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10 Steps to the Past: How to Do World Building Right in Historical Fiction

There are many techniques that historical fiction writers employ to build believable worlds that existed in the past and still beckon to modern readers. Here is a peak at 10 techniques used by author Rebecca D'Harlingue and how she used them.

World building is often a topic of discussion among writers of historical fiction. Of course, writers of fantasy and science fiction must also build a world, but their hand is freer to invent. For historical fiction, the world that our characters populate must believably be one that actually existed in the past, and yet one into which the modern reader enthusiastically enters.

(Wendy Holden: Unlocking the Secrets of Historical Fiction.)

The historical part of my dual-timeline novel takes place during the 17th century in Spain and Mexico, a time and place with which many modern readers are not very familiar. The details I employed to paint a picture of the setting had to be connected to the thoughts and feelings, prejudices, fears, and doubts of the characters, in order to give my reader something to hold onto in this journey to the past. 

There are many techniques that historical fiction writers employ to accomplish this. Here is a peak at which ones I used and how I used them.


Historical Fiction

Join Donna Russo Morin to learn the definition of historical markers and how and where to unearth them. And uncover the tools to integrate history, research, and the fiction plot arc. Most of all, find out how to honor verisimilitude—the goal of any historical writing—and avoid the dreaded anachronism.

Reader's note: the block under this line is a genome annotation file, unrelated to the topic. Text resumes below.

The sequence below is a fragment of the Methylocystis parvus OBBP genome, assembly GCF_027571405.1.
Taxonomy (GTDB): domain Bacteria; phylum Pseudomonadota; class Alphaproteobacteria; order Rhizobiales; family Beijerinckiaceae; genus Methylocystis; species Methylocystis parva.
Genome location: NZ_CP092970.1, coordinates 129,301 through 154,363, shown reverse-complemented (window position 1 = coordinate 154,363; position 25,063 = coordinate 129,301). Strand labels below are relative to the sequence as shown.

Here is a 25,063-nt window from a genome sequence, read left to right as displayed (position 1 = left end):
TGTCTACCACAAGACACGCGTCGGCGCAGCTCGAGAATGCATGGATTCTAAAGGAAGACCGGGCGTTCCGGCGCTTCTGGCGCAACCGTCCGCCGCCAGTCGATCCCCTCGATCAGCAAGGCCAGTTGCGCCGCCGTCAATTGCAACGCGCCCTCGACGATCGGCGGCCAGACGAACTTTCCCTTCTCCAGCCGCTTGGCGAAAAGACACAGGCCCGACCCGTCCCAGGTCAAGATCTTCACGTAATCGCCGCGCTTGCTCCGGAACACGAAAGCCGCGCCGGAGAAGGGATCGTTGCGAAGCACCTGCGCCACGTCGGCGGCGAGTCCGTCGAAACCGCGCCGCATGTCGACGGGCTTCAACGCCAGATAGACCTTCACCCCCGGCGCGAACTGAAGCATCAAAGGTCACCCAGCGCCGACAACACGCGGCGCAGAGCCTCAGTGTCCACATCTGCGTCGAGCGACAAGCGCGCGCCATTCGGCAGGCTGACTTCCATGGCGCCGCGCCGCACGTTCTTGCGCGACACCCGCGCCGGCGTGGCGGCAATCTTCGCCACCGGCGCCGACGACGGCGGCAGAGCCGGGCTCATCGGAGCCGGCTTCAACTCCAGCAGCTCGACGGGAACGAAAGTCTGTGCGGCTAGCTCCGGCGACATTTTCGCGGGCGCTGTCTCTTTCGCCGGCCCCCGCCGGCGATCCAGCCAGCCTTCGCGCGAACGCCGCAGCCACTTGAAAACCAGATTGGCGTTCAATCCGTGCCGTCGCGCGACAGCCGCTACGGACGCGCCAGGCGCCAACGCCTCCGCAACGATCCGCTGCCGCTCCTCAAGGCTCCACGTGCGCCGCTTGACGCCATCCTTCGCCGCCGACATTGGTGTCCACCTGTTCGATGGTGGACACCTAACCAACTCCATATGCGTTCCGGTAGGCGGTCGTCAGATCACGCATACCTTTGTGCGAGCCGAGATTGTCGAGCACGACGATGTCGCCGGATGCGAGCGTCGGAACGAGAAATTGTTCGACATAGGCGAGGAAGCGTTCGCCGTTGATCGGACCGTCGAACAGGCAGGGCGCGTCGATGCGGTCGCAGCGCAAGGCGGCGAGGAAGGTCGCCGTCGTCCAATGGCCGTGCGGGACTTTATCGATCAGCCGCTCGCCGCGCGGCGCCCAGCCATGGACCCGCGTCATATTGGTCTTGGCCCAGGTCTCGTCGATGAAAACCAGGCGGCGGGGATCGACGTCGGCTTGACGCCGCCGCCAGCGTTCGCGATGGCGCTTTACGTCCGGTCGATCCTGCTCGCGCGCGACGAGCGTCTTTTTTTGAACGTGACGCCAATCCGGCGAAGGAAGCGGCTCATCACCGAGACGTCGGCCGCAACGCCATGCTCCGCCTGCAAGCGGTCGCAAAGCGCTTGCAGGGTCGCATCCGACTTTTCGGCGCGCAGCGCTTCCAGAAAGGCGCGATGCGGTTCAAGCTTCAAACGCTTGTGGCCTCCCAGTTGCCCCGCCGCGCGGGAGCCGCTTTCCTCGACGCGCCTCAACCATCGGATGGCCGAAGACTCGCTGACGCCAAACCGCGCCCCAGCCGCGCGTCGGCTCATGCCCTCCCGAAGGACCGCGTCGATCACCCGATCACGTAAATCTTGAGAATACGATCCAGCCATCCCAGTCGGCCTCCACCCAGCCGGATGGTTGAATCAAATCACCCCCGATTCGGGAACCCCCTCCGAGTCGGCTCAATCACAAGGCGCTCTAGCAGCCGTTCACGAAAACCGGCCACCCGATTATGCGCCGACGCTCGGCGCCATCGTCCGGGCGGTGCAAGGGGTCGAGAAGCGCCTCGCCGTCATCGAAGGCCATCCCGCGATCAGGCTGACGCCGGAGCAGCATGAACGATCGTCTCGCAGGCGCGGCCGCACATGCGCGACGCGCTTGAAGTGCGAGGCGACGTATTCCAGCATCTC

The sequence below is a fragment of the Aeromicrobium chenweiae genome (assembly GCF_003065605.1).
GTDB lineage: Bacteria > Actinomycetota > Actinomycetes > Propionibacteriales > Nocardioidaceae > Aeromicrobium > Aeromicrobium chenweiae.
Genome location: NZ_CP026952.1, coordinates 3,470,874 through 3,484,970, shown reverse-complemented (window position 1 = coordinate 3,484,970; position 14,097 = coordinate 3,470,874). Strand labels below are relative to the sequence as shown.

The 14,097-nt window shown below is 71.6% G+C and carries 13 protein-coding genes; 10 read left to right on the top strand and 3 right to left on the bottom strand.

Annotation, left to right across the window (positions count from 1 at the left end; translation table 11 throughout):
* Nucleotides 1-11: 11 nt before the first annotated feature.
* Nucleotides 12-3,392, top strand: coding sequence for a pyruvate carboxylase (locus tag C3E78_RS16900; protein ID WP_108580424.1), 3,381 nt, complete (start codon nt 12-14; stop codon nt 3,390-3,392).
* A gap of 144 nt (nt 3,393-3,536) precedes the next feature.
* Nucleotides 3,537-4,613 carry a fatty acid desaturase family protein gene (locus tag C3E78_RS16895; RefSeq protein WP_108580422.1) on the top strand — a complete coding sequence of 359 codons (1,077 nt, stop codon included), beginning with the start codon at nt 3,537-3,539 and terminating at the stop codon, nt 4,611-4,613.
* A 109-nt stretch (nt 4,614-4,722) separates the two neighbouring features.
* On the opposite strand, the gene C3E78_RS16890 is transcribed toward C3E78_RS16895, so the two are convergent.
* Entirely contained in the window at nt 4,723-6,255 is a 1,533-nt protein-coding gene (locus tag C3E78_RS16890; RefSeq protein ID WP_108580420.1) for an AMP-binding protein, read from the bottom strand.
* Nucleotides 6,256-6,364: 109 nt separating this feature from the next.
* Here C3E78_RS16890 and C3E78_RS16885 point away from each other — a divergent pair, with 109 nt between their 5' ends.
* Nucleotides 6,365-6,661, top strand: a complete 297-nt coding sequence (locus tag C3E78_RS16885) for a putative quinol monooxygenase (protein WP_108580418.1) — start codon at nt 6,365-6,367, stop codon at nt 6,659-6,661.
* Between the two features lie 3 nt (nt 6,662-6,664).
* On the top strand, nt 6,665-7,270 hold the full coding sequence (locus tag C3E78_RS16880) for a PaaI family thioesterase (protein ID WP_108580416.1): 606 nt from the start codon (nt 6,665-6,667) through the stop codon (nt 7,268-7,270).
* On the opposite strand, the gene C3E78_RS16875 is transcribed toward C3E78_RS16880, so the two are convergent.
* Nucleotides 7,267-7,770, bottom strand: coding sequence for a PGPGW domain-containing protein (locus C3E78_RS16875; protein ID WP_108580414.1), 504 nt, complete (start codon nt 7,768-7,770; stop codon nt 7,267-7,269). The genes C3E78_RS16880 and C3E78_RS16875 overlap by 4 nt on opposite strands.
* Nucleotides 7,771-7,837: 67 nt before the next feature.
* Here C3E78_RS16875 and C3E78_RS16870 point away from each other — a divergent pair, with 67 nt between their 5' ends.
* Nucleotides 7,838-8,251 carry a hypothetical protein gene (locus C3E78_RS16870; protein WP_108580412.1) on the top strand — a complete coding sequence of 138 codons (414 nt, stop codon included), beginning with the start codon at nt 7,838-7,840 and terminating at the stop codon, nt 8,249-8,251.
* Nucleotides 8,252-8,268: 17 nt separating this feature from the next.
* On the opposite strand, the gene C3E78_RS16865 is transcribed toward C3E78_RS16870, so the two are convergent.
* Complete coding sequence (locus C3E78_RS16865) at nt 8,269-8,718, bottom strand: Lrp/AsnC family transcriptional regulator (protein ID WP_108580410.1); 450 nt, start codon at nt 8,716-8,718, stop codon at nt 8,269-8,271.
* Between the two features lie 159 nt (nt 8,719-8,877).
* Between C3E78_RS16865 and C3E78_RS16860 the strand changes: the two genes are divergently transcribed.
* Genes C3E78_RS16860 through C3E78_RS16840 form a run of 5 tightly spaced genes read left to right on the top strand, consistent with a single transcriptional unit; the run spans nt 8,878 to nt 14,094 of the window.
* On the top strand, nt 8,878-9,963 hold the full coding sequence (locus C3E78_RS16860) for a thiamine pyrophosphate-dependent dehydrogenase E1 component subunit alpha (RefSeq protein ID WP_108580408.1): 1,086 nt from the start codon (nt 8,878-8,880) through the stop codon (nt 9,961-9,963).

Whether history is a backdrop to your story or the focus of the story itself, this workshop will provide you with the tools to find the facts you need, organize the data in a functional manner, and merge that data seamlessly into your novel. You'll discover the appropriate level of historical data to include as a function of a particular writing goal, learn the definition of historical markers and how and where to unearth them, and uncover the tools to integrate history, research, and the fiction plot arc.

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1. Include a character's reaction to a physical situation.

An elaborate description of a dress style is personalized by the wearer's reluctance to don something so uncomfortable. The rumbling of a coach prevents rest and also hinders conversation with fellow passengers, causing the character to become overwhelmed by her own preoccupations.

A description can be a path to broader issues of the time. A barren landscape can remind a character of a discussion of the country's economic problems. When a church building is described, it is remembered that it was built on a mosque, prompting the fictional observer to wonder about those who had gone before.

3. Show how specific cultural influences of the time explain characters' actions.

The literature or arts of a period can reveal common beliefs and assumptions. For example, I used the theater, particularly the "honor plays," to illustrate some of the attitudes of the time, and to prepare the reader for what, in our time, would be an unimaginable reaction of one of the characters to a catastrophic event.

(Writing in the Shadows: On Writing Better Historical Fiction.)

4. Remember that the historical period of the novel is also the result of a prior one.